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Ever wondered what books Bill Gates has on his bedside table? The World Economic Forum (WEF) has offered an insight, as it released a list of books recommended by two of the world’s richest people, Microsoft’s Gates and Facebook’s Mark Zuckerberg. Both, it is believed, credit reading as crucial to success.
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Better Angels of Our Nature: Why Violence has Declined: Gates tweeted that this book is “the most inspiring” he has ever read. Written by Harvard psychologist Steven Pinker, it argues that despite common belief, the world has become a less dangerous place. Gates said Pinker’s argument “sounds crazy” but “it’s true.”
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The Three-Body Problem: Zuckerberg described this book by Liu Cixin as a “fun break” from the more serious economic and social science books he normally reads. The book revolves around a cultural revolution that takes place after an alien invasion on Earth, following the Chinese government’s secret communication with the race. The book was also praised by former US president Barack Obama.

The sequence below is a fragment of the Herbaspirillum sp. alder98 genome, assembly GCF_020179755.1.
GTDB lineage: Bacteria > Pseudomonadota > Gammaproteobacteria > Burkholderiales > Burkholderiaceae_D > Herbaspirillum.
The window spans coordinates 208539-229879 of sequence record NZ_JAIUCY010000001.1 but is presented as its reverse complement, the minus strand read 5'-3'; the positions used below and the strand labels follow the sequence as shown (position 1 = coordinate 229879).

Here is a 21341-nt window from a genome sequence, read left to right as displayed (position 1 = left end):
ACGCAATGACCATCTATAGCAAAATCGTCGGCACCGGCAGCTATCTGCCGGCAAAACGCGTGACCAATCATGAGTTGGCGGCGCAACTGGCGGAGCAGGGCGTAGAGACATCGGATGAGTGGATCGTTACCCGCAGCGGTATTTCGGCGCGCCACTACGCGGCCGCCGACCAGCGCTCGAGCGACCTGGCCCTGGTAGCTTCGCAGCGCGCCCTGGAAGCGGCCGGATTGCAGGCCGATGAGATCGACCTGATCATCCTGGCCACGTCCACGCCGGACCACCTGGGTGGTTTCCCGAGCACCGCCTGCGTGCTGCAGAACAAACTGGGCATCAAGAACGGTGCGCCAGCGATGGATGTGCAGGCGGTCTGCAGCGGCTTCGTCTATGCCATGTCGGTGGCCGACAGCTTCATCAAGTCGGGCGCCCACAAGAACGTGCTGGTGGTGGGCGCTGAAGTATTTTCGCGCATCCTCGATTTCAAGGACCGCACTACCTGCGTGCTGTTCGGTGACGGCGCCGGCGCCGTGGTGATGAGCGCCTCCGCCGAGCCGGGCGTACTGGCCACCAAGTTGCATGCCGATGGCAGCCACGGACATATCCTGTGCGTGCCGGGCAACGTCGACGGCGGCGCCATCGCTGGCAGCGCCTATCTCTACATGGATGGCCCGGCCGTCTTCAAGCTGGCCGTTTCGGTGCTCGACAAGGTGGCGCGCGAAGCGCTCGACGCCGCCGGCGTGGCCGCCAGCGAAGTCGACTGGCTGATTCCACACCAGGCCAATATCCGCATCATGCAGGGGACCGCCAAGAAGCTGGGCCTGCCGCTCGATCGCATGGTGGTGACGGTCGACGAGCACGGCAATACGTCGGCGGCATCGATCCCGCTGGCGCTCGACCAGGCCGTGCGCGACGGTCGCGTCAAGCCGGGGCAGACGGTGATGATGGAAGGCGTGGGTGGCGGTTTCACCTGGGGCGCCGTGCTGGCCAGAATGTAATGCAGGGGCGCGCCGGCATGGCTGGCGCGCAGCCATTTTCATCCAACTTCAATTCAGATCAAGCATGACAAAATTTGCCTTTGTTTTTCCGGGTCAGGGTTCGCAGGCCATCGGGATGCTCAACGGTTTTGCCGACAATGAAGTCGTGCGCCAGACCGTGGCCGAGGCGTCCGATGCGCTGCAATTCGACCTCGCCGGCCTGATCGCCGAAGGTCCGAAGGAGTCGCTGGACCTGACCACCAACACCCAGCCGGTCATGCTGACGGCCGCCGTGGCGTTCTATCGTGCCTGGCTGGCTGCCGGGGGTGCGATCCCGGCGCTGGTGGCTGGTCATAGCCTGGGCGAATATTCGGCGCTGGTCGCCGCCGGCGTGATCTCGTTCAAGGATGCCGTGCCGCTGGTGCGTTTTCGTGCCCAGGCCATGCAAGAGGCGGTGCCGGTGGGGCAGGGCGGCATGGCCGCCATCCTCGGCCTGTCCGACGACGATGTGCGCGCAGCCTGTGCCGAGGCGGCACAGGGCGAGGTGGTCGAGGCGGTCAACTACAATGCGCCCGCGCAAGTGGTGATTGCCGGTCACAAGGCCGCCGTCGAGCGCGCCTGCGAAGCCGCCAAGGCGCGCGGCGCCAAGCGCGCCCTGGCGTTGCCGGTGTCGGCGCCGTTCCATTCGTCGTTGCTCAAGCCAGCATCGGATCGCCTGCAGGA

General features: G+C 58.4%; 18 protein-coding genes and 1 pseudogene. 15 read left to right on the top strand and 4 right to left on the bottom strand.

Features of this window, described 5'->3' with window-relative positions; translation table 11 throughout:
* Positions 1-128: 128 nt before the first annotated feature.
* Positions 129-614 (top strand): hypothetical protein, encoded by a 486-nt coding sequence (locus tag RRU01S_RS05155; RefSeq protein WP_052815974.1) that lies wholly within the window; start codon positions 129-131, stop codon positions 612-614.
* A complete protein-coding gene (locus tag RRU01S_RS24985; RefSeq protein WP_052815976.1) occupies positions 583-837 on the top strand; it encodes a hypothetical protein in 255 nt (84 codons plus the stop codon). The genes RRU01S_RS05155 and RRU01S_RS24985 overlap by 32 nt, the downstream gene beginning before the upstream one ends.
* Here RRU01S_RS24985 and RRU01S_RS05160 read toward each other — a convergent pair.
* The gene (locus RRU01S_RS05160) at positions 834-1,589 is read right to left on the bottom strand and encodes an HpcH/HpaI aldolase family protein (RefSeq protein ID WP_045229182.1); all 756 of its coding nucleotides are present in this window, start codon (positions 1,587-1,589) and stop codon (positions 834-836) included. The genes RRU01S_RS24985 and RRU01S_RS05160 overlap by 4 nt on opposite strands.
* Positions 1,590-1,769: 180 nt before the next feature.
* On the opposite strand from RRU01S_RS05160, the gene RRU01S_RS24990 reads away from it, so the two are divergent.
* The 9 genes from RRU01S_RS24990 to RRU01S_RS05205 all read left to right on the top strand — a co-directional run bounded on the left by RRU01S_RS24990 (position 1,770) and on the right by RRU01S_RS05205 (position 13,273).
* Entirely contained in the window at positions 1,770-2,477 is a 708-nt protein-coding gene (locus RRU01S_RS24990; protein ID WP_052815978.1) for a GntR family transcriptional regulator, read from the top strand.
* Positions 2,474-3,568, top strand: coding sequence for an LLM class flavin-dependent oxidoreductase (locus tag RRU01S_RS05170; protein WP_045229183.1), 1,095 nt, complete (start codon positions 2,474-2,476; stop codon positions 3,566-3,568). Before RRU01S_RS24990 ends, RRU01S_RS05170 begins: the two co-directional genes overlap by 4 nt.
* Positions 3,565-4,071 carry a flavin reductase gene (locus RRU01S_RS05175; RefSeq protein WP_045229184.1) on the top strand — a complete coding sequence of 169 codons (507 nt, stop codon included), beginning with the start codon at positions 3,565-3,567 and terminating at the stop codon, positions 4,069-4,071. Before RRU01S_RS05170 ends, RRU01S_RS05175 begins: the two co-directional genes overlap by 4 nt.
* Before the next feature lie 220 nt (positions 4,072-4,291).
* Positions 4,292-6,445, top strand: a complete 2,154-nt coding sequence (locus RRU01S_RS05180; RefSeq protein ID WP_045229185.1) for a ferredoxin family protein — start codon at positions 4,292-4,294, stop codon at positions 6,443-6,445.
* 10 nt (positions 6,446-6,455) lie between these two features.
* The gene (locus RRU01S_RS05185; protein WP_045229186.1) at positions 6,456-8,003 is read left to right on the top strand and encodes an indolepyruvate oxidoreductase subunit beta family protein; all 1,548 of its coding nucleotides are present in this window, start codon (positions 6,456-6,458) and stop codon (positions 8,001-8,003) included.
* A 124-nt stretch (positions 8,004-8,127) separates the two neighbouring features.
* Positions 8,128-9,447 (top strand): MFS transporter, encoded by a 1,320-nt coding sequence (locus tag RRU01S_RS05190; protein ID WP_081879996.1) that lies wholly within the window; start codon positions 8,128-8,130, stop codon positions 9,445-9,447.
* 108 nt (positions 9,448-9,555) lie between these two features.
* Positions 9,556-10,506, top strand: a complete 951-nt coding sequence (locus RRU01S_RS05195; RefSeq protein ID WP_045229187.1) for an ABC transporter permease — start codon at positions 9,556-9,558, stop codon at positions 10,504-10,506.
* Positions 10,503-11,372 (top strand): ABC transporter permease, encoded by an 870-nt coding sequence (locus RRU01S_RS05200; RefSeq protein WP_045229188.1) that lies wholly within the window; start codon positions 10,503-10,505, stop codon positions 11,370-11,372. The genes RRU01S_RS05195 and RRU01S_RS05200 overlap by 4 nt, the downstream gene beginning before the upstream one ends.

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The Gene: An Intimate History: Gates recommended this book by oncologist and Harvard graduate Siddhartha Mukherjee, stating that the author wrote it for a lay audience, “…because he knows that the new genome technologies are at the cusp of affecting us all in profound ways.” The book touches on unanswered questions regarding human personalities and their formation.
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Creativity, Inc.: This book written by one of the founders of computer animation firm Pixar, Ed Catmull, shares lessons on management and entrepreneurship. It specifically warns companies from obstructing employees’ creativity. Zuckerberg said he loves “reading first-hand accounts about how people build great companies like Pixar and nurture innovation and creativity.”
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Shoe Dog: Written by the media-shy co-founder of Nike, Phil Knight, this memoir is “a refreshingly honest reminder” of the challenges that come with success, according to Gates, such as fallouts and disagreements. Gates said Knight is quiet and difficult to get to know, but that the co-founder “opens up in a way few CEOs are willing to do” in the book.